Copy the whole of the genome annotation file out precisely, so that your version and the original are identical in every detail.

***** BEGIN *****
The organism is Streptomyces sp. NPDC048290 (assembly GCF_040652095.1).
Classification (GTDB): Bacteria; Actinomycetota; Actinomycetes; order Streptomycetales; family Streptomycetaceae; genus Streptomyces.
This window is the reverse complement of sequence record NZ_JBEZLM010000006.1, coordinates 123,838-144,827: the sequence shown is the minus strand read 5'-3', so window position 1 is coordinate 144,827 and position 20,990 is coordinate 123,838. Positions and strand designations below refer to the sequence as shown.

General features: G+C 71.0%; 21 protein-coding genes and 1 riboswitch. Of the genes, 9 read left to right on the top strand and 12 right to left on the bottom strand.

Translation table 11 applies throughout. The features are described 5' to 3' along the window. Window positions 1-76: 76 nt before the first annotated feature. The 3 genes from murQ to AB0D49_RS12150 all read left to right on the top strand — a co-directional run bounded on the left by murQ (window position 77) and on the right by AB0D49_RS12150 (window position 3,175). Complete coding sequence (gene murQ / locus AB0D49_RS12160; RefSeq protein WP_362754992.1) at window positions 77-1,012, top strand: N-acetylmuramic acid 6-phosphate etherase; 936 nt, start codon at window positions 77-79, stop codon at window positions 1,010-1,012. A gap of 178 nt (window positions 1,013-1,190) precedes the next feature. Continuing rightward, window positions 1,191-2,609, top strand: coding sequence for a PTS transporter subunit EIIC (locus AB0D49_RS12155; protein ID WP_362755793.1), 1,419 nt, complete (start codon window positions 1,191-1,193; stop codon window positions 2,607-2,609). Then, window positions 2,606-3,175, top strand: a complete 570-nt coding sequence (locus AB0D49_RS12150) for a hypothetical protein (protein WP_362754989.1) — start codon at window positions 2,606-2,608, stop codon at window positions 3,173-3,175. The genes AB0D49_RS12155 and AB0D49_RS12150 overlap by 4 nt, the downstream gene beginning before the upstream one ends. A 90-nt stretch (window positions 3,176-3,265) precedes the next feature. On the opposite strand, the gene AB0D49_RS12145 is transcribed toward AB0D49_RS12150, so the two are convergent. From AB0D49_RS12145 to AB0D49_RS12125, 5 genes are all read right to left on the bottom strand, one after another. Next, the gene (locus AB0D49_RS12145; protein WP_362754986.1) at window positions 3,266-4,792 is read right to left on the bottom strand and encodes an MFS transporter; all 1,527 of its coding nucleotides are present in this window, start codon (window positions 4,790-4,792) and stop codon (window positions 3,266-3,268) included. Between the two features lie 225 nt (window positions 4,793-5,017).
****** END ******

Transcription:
The organism is Streptomyces sp. NPDC048290 (assembly GCF_040652095.1).
Classification (GTDB): Bacteria; Actinomycetota; Actinomycetes; order Streptomycetales; family Streptomycetaceae; genus Streptomyces.
This window is the reverse complement of sequence record NZ_JBEZLM010000006.1, coordinates 123,838-144,827: the sequence shown is the minus strand read 5'-3', so window position 1 is coordinate 144,827 and position 20,990 is coordinate 123,838. Positions and strand designations below refer to the sequence as shown.

General features: G+C 71.0%; 21 protein-coding genes and 1 riboswitch. Of the genes, 9 read left to right on the top strand and 12 right to left on the bottom strand.

Translation table 11 applies throughout. The features are described 5' to 3' along the window. Window positions 1-76: 76 nt before the first annotated feature. The 3 genes from murQ to AB0D49_RS12150 all read left to right on the top strand — a co-directional run bounded on the left by murQ (window position 77) and on the right by AB0D49_RS12150 (window position 3,175). Complete coding sequence (gene murQ / locus AB0D49_RS12160; RefSeq protein WP_362754992.1) at window positions 77-1,012, top strand: N-acetylmuramic acid 6-phosphate etherase; 936 nt, start codon at window positions 77-79, stop codon at window positions 1,010-1,012. A gap of 178 nt (window positions 1,013-1,190) precedes the next feature. Continuing rightward, window positions 1,191-2,609, top strand: coding sequence for a PTS transporter subunit EIIC (locus AB0D49_RS12155; protein ID WP_362755793.1), 1,419 nt, complete (start codon window positions 1,191-1,193; stop codon window positions 2,607-2,609). Then, window positions 2,606-3,175, top strand: a complete 570-nt coding sequence (locus AB0D49_RS12150) for a hypothetical protein (protein WP_362754989.1) — start codon at window positions 2,606-2,608, stop codon at window positions 3,173-3,175. The genes AB0D49_RS12155 and AB0D49_RS12150 overlap by 4 nt, the downstream gene beginning before the upstream one ends. A 90-nt stretch (window positions 3,176-3,265) precedes the next feature. On the opposite strand, the gene AB0D49_RS12145 is transcribed toward AB0D49_RS12150, so the two are convergent. From AB0D49_RS12145 to AB0D49_RS12125, 5 genes are all read right to left on the bottom strand, one after another. Next, the gene (locus AB0D49_RS12145; protein WP_362754986.1) at window positions 3,266-4,792 is read right to left on the bottom strand and encodes an MFS transporter; all 1,527 of its coding nucleotides are present in this window, start codon (window positions 4,790-4,792) and stop codon (window positions 3,266-3,268) included. Between the two features lie 225 nt (window positions 4,793-5,017).